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Our task and aim for this piece of assessment was to create an original typeface for use in print and digital media. After touching on important
factors such as the shape of letters, how alphabets are created and organized on a page and how text behaves on screen, we began
work. Reflecting upon this process I have become aware of useful strategies to deal with arising issues and acquired a number of skills that
will help my design capabilities into the future.

Creative Process
As Bringhurst R. (2012) observed; In a world rife with unsolicited
messages, typography must often draw attention to itself before
it will be read. As such I wanted to create a typeface that stood
out and coaxed the reader to look closer.

I have always loved the use of 3D text since I first saw the
beauty of clip art as a primary school child and as such decided
to direct my efforts toward a 3D typeface. Far from my interests
in clip-art design practices exists a love of minimal and simplistic
graphic design. The use of negative spacing and lines to create
illusions is something I find very interesting. My initial typeface concept
arose from playing around with a flat nib calligraphy pen in the week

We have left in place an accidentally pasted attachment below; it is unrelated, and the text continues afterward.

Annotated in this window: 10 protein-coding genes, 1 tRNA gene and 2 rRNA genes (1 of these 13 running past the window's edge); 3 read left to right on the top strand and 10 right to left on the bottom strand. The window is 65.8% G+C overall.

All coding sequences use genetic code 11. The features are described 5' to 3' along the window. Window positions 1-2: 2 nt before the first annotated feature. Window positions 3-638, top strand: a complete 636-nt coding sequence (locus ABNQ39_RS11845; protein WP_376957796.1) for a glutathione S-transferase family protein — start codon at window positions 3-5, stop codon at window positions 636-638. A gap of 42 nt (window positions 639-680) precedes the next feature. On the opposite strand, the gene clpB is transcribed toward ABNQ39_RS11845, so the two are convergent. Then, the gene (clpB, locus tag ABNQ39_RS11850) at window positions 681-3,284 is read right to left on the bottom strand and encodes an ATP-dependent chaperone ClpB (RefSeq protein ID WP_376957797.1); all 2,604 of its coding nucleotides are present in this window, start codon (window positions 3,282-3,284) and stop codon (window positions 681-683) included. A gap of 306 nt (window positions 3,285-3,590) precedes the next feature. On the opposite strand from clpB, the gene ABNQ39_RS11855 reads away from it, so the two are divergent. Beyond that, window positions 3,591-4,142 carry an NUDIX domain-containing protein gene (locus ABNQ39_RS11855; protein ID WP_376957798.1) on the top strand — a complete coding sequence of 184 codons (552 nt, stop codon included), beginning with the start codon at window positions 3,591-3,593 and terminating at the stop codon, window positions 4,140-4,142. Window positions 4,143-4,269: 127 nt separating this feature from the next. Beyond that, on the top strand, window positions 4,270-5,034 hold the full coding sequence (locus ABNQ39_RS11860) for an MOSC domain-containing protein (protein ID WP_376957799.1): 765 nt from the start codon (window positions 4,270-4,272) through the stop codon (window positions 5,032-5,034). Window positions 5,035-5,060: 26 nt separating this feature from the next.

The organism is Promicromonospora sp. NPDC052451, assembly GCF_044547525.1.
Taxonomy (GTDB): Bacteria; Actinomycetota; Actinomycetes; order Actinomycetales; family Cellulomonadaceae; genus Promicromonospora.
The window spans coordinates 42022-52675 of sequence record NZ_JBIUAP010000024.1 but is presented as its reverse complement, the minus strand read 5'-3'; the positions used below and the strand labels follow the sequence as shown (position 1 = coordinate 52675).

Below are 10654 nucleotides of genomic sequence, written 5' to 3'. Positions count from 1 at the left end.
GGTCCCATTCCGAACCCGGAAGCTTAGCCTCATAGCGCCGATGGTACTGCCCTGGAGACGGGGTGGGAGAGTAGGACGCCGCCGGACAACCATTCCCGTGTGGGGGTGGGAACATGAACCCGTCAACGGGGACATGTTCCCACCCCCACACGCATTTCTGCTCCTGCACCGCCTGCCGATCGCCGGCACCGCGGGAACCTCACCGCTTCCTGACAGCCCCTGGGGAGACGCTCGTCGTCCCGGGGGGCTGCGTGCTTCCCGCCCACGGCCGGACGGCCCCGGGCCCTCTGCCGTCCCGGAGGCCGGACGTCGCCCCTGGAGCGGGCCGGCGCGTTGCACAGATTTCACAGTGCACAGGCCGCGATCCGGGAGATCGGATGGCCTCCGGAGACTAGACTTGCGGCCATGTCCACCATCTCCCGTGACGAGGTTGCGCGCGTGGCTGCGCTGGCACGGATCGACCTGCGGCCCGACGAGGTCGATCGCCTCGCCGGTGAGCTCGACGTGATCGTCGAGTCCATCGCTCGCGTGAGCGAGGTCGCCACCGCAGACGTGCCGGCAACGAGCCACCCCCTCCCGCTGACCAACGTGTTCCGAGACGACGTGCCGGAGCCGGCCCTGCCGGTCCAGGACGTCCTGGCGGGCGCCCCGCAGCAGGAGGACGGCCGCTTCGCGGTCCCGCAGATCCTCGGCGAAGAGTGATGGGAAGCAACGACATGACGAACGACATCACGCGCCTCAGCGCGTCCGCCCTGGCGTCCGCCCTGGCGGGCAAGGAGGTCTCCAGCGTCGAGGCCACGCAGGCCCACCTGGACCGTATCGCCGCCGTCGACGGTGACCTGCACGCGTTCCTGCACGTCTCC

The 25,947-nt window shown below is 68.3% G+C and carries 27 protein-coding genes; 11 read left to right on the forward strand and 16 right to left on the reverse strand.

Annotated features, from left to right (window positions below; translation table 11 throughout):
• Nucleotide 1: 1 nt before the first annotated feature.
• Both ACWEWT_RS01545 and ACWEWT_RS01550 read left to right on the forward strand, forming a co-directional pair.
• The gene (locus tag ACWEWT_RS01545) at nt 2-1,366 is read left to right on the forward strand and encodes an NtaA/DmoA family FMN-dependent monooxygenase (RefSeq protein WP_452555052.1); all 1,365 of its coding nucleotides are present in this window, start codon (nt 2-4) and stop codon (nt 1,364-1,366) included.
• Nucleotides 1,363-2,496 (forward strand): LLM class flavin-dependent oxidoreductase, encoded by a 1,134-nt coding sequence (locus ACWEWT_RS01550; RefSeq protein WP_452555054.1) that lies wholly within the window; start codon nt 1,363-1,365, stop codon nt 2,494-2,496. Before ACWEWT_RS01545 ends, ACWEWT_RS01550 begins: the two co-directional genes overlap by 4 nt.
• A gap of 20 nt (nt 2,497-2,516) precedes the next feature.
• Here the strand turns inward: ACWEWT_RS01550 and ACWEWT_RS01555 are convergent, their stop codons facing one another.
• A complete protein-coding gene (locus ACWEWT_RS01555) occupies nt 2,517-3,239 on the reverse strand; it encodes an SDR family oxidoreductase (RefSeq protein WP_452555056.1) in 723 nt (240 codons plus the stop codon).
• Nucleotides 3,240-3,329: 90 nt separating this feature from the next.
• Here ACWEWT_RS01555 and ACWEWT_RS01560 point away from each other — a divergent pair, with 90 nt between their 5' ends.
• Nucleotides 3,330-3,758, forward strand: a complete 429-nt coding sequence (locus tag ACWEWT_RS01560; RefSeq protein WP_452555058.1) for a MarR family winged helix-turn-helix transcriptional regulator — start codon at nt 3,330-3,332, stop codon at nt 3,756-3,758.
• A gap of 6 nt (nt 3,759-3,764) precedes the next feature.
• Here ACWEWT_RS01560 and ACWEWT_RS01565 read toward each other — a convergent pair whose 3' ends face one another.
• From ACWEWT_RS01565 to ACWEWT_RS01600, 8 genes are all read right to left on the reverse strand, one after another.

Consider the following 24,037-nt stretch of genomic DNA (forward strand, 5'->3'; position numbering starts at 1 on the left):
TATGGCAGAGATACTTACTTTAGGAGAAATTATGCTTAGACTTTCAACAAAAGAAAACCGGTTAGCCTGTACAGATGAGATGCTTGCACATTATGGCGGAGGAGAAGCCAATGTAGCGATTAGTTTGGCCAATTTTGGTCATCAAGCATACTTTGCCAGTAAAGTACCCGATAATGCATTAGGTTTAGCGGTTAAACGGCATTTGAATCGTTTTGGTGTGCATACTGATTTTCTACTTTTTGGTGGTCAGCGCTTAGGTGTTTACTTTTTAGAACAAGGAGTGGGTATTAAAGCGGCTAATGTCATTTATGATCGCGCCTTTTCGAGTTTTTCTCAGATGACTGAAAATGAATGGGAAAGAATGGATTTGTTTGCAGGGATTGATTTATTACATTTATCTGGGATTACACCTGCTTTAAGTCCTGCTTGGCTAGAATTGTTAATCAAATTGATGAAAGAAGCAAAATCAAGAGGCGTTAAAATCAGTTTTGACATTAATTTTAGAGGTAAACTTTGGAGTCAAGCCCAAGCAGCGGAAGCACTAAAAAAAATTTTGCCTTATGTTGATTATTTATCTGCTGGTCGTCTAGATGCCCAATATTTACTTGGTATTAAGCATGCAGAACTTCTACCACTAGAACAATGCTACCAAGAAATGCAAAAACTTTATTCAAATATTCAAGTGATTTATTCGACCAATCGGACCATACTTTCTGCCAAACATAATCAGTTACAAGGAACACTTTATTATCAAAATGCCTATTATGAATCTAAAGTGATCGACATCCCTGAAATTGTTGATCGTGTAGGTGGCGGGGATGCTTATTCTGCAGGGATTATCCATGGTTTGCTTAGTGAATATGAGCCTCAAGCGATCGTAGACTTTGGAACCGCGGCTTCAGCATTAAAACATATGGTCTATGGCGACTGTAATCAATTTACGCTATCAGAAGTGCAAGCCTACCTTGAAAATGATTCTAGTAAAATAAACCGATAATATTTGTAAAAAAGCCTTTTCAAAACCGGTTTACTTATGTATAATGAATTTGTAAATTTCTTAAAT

1 tutorial. The illusion of depth it gave the letter was something I
wanted to explore further whilst modernizing the technique.

I browsed over a number of fonts online and examined the character

traits I liked about them. One font that caught my eye is known as
Tischold from 1929I. I decided to focus my typeface towards a
minimal 3D reflection of this sans-serif font using simple lines and circles.

Design Process
Beginning my design process I started sketching out several ideas. A fair chunk of inspiration came from black letter typefaces,
which I have always found interesting and wanted to revisit despite its age and heritage and as Poyner (2003) quoted;
The only way to go forward might be to go back. I started with basic 2D letters then played around with different aspects and
angles to see which had the most convincing 3D illusion. These can be seen in the drafts attached.
As I wanted to create a modern font I kept to the sans-serif glyph type.
I experimented with different mean lines and bar heights to see which
gave the best impression of depth when duplicated and positioned
slightly off center.I also trialed different x heights to find out which one
was best suited to the overlay style.


I then took these ideas into Illustrator. As Robertson et al. (2012) highlighted;
Practices change over time, often in response to opportunities provided by
new technologies which was evident from the advantage the software
provided throughout my design process and refinement.
After experimentation with circles, lines and duplication in Illustrator I had
a better understanding of the final product I was hoping to develop.

The only way to

go forward might
be to go back.


Digital Drafts

Draft Scans

Final Concept
As Kunz (2010) described; modernist design principles can offer simple solutions that look fresh and unexpected in the visually chaotic